Re: [Sidrops] what to do when the CRL is hosed?

Rob Austein <> Mon, 23 March 2020 16:26 UTC

Return-Path: <>
Received: from localhost (localhost []) by (Postfix) with ESMTP id B0C243A0746 for <>; Mon, 23 Mar 2020 09:26:50 -0700 (PDT)
X-Virus-Scanned: amavisd-new at
X-Spam-Flag: NO
X-Spam-Score: -1.9
X-Spam-Status: No, score=-1.9 tagged_above=-999 required=5 tests=[BAYES_00=-1.9, SPF_HELO_NONE=0.001, SPF_PASS=-0.001] autolearn=ham autolearn_force=no
Received: from ([]) by localhost ( []) (amavisd-new, port 10024) with ESMTP id RFn8IEXh7lUC for <>; Mon, 23 Mar 2020 09:26:41 -0700 (PDT)
Received: from ( [IPv6:2001:418:8006::30]) (using TLSv1.2 with cipher AECDH-AES256-SHA (256/256 bits)) (No client certificate requested) by (Postfix) with ESMTPS id 8E31E3A048D for <>; Mon, 23 Mar 2020 09:26:41 -0700 (PDT)
Received: from ( []) (using TLSv1.2 with cipher ECDHE-RSA-AES256-GCM-SHA384 (256/256 bits)) (Client CN "", Issuer "Grunchweather Associates" (not verified)) by (Postfix) with ESMTPS id AF7E9139BA for <>; Mon, 23 Mar 2020 16:26:39 +0000 (UTC)
Received: from (localhost [IPv6:::1]) by (Postfix) with ESMTP id 9B8FA2013DD7D4 for <>; Mon, 23 Mar 2020 12:26:38 -0400 (EDT)
Date: Mon, 23 Mar 2020 12:26:38 -0400
From: Rob Austein <>
In-Reply-To: <>
References: <> <> <> <> <> <>
User-Agent: Wanderlust/2.15.9 (Almost Unreal) Emacs/26.3 Mule/6.0 (HANACHIRUSATO)
MIME-Version: 1.0 (generated by SEMI-EPG 1.14.7 - "Harue")
Content-Type: text/plain; charset="US-ASCII"
Message-Id: <>
Archived-At: <>
Subject: Re: [Sidrops] what to do when the CRL is hosed?
X-Mailman-Version: 2.1.29
Precedence: list
List-Id: A list for the SIDR Operations WG <>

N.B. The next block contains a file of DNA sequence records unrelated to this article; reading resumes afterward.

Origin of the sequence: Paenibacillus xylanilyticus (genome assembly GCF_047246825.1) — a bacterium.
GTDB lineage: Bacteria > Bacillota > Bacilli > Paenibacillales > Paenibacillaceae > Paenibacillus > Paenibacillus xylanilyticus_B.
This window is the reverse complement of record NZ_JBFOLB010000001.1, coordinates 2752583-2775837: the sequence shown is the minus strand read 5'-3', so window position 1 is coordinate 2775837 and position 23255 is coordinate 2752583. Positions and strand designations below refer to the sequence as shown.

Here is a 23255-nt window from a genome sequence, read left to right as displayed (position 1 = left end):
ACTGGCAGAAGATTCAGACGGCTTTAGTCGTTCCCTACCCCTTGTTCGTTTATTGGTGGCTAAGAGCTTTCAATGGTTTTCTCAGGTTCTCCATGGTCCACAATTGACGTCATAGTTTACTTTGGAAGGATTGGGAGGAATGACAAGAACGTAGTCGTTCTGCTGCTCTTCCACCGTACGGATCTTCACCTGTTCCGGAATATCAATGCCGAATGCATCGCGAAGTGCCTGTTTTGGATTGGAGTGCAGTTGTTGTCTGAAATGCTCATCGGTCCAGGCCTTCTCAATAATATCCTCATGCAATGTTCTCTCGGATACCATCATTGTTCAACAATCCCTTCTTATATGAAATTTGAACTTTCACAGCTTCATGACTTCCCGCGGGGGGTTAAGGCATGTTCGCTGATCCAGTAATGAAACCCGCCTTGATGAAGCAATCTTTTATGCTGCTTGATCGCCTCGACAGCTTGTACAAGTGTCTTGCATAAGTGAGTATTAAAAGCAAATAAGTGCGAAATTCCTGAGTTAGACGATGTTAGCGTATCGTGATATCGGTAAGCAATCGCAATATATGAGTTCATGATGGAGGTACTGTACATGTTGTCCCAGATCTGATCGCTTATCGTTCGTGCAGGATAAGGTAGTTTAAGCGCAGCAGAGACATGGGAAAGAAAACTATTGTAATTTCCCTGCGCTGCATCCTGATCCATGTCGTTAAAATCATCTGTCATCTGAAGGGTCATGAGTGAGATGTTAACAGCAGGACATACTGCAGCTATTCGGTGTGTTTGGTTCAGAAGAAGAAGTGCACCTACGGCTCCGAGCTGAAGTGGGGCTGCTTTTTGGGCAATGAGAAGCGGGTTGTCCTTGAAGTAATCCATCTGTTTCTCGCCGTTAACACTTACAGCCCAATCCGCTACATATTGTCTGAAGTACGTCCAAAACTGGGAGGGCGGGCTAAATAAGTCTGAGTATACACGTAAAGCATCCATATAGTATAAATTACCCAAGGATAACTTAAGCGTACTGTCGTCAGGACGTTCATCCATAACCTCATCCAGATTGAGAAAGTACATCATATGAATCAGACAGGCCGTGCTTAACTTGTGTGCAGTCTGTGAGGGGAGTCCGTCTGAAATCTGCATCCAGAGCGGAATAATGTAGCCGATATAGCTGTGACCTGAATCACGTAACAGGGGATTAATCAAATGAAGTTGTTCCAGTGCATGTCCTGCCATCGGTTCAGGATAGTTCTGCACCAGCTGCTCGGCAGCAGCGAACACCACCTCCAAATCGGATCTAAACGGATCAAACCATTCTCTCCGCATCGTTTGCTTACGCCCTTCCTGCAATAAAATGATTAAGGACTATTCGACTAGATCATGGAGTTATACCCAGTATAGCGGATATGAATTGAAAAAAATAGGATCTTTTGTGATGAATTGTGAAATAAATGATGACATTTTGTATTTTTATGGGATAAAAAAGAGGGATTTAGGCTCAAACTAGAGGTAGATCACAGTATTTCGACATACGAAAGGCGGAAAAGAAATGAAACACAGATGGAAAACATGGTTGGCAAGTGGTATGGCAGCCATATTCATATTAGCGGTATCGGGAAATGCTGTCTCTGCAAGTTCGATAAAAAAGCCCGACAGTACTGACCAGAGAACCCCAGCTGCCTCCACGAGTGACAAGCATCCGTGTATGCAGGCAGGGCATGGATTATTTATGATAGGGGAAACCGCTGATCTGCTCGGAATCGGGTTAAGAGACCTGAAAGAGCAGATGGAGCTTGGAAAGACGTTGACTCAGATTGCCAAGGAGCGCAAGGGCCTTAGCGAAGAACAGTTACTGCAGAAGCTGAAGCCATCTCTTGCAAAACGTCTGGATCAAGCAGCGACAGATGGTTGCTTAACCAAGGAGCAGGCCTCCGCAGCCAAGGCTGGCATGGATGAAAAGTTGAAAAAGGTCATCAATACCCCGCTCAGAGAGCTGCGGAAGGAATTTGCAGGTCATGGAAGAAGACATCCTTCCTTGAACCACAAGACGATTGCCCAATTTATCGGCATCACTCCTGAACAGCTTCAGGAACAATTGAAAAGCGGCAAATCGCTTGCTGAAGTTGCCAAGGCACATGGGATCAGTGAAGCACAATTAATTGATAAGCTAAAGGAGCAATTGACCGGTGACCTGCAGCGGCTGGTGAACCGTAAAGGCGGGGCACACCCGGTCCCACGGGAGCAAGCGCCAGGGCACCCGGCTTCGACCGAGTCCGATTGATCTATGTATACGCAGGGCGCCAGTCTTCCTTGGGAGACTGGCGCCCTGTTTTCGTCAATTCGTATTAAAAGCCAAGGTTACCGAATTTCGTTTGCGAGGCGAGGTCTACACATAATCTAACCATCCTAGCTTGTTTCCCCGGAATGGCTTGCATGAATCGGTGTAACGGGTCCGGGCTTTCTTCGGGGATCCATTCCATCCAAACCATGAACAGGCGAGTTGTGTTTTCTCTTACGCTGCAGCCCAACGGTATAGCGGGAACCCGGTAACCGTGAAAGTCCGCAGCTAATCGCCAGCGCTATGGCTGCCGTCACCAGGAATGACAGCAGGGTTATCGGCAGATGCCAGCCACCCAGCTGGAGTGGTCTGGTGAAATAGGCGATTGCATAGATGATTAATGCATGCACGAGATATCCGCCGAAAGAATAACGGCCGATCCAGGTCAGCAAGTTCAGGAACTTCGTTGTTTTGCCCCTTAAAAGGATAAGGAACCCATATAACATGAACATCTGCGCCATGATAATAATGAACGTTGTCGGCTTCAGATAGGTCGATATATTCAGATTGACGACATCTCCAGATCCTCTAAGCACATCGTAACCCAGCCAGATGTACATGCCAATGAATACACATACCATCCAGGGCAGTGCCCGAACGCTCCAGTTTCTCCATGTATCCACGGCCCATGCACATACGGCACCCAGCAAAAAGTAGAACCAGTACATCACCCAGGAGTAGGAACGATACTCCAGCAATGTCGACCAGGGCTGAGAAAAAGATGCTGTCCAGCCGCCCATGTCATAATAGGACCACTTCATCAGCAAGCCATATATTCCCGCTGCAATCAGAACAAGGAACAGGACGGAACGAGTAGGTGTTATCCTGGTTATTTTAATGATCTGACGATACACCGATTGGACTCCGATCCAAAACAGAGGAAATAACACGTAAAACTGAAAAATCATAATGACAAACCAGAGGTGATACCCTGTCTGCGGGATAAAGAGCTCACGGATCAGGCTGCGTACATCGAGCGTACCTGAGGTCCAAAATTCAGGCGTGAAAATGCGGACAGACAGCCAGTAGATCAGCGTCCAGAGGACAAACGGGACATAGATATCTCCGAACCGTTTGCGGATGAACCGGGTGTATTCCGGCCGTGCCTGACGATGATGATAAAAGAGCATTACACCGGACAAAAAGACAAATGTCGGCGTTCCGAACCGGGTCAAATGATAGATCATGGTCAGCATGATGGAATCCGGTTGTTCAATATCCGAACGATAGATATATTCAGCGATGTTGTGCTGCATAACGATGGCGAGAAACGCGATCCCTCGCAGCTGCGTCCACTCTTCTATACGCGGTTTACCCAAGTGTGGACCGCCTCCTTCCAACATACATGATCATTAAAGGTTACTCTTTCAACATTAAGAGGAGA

List-Unsubscribe: <>, <>
List-Archive: <>
List-Post: <>
List-Help: <>
List-Subscribe: <>, <>
X-List-Received-Date: Mon, 23 Mar 2020 16:27:05 -0000

Unsurprisingly, I agree with Steve on this, particularly:

On Wed, 26 Feb 2020 12:03:33 -0500, Stephen Kent wrote:
> There are more cases one can analyze, but I think the basic approach
> is to stick with prior, validated CRLs and contact the CA that
> issued the questionable CRL, until the matter can be resolved.

As others have observed, there is no way the RP can know what the CA
intended when the data are inconsistent.  Furthermore, given that the
code which generates the CRLs is usually right next to the code that
generates manifests (they usually advance in lock-step), there's no
particular reason to assume consistency problems would be limited to
one or the other.

Trying to make sense out of an incoherent world is always going to be
part of the RP's job.  Falling back to older valid data has always
been part of the strategy for doing that in the RPKI, and at least the
first generation of RPKI validators all did that.  It's not perfect,
but it's better than an RP trying to guess which part of the protocol
to violate in an attempt to guess what a broken CA really meant.